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daveharney (15) [Avatar] Offline
Once again, in Chapter 2, I really liked your way of explaining the operation of ASP.Net Core and the basic flow through its component parts. I haven’t found this clarity in other books – especially for my modest skill level.

Of course the obvious suggestion is to quickly update to VS2017 – which will make your book greatly superior to many other Core books currently available. I think the update process will be fairly trivial as your discussion of program.cs, startup.cs and Controller-View haven’t changed in VS2017 – I was looking at a 17 project as I read the chapter and nothing was out of sync other than a few screen shots.

Obliviously, project.json has been replaced with cs.proj but you (wisely) didn’t get into that subject in Ch2 – it just shows project.json and web.config (which is also gone in 17) in the screenshot. You did mention dotnet restore and maybe that needs to be revisited in an update also.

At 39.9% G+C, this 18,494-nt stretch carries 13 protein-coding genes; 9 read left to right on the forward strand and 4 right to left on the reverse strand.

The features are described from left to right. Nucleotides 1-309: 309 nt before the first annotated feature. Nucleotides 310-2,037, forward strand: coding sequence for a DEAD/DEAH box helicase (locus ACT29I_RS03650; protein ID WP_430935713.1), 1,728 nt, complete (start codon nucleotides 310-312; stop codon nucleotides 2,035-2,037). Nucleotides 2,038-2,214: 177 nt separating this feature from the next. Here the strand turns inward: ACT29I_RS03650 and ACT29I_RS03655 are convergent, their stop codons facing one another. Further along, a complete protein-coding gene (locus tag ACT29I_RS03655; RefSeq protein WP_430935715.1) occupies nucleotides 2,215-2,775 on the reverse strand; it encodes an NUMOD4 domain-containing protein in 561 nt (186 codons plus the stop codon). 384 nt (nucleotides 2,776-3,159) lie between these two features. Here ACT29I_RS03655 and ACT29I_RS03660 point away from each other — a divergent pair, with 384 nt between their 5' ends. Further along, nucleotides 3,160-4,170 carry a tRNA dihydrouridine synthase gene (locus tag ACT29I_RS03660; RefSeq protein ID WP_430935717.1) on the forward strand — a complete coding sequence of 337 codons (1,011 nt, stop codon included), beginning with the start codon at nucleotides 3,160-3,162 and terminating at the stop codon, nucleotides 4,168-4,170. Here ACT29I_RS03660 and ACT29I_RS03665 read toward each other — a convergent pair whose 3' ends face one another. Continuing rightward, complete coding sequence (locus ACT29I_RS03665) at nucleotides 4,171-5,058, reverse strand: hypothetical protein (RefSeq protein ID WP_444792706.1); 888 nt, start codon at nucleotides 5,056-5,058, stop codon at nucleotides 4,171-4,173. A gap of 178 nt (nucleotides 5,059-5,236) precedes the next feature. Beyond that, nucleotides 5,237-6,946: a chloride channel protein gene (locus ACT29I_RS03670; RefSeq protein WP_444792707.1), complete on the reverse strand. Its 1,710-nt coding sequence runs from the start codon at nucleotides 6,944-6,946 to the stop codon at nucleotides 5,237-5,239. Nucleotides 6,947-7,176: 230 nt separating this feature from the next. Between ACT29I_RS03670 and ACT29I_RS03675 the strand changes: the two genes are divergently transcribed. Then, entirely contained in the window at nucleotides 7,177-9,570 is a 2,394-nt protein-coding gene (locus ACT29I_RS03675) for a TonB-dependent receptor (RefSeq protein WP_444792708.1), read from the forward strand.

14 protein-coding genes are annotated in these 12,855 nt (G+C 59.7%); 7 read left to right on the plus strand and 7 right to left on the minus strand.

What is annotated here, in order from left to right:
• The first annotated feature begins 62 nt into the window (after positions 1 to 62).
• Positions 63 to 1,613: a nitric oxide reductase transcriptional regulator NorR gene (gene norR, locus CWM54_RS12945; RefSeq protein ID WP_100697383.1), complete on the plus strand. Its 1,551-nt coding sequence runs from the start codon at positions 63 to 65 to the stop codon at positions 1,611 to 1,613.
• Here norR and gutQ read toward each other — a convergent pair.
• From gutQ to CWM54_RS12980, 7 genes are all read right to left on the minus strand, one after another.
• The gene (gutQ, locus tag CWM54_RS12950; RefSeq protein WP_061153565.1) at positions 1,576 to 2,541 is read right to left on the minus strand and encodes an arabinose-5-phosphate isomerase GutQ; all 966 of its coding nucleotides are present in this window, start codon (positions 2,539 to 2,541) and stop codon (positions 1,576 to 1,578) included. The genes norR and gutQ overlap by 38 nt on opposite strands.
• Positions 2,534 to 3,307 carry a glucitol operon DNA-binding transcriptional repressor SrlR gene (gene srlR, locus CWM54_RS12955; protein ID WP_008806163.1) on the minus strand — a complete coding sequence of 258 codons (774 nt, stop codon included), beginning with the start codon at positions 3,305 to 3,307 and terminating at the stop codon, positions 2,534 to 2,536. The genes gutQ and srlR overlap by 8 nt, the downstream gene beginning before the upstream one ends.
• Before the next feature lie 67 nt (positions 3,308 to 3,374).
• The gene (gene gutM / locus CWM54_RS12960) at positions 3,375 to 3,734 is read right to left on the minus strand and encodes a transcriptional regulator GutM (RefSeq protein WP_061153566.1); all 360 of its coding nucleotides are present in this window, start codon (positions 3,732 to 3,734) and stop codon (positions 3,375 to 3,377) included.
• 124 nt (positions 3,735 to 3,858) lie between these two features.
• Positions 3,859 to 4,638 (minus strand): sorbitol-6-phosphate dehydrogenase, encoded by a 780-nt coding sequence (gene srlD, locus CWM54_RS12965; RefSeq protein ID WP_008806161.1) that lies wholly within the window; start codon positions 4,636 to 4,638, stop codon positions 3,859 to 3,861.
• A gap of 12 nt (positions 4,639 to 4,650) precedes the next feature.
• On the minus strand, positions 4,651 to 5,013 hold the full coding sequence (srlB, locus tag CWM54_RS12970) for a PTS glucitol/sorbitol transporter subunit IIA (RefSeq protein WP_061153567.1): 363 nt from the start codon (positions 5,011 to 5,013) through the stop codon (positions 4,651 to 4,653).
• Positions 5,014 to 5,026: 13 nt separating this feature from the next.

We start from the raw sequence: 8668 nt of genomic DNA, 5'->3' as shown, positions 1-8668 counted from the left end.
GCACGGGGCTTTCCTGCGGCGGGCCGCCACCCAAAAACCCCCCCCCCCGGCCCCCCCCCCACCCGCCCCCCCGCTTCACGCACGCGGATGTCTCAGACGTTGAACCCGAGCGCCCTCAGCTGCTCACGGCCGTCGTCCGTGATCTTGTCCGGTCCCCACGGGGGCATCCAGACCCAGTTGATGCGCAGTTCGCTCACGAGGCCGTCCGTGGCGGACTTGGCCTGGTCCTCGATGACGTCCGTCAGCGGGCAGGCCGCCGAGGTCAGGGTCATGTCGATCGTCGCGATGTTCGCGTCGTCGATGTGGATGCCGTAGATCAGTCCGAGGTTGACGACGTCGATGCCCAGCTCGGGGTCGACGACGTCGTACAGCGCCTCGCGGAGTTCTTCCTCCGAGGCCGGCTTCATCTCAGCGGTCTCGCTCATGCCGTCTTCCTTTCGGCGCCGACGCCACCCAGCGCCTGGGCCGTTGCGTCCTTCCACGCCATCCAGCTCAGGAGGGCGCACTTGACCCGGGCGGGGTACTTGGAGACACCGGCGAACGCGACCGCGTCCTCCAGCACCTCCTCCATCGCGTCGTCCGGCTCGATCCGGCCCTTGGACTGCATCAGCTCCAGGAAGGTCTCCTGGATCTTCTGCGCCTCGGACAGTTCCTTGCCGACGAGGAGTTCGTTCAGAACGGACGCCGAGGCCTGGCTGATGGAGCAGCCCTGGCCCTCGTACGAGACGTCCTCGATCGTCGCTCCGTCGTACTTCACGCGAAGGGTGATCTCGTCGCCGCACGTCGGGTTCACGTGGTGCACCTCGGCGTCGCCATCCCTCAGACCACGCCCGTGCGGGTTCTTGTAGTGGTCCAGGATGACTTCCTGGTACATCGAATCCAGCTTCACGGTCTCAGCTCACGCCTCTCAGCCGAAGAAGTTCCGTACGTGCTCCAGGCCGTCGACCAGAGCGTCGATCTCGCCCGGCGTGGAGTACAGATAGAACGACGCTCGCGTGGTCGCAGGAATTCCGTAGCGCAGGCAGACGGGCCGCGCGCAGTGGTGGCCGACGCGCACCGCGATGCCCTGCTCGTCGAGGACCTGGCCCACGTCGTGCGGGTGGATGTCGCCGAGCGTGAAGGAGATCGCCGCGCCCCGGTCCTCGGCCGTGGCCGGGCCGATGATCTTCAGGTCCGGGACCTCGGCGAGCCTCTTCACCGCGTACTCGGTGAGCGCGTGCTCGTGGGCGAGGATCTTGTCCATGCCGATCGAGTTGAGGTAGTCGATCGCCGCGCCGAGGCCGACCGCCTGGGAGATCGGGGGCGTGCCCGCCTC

I really liked the pipeline explanation. Although I was vaguely aware of this concept, I really didn’t understand how it worked in Startup.cs. The whole middleware idea is much clearer now.

So, looking forward to new chapters as you roll them out!
463863 (1) [Avatar] Offline
I just bought your book after reading the sample. I love the diagrams in chapter 1. It is the first time I got a clear understanding of the reverse proxy and Kestrel relationship. Very well written, and now I am following chapter 2.
Diogo Kobbi (5) [Avatar] Offline
Hi, the only difference between services and middleware is that middleware will be used on http pipeline?
Andrew Lock (51) [Avatar] Offline
Hi Diogo Kobbi,

Actually they are quite different concepts.

Services can be any sort of class in your project. It's an over used phrase, but it could be something you use to convert strings, something for sending requests to an external API, something that reads files from a folder - anything!

In contrast, middleware is a very specific ASP.NET Core component. A middleware component is responsible for receiving a request, and potentially generating a response. I cover middleware in depth in chapter 3 - so let me know if it's still not clear after reading that!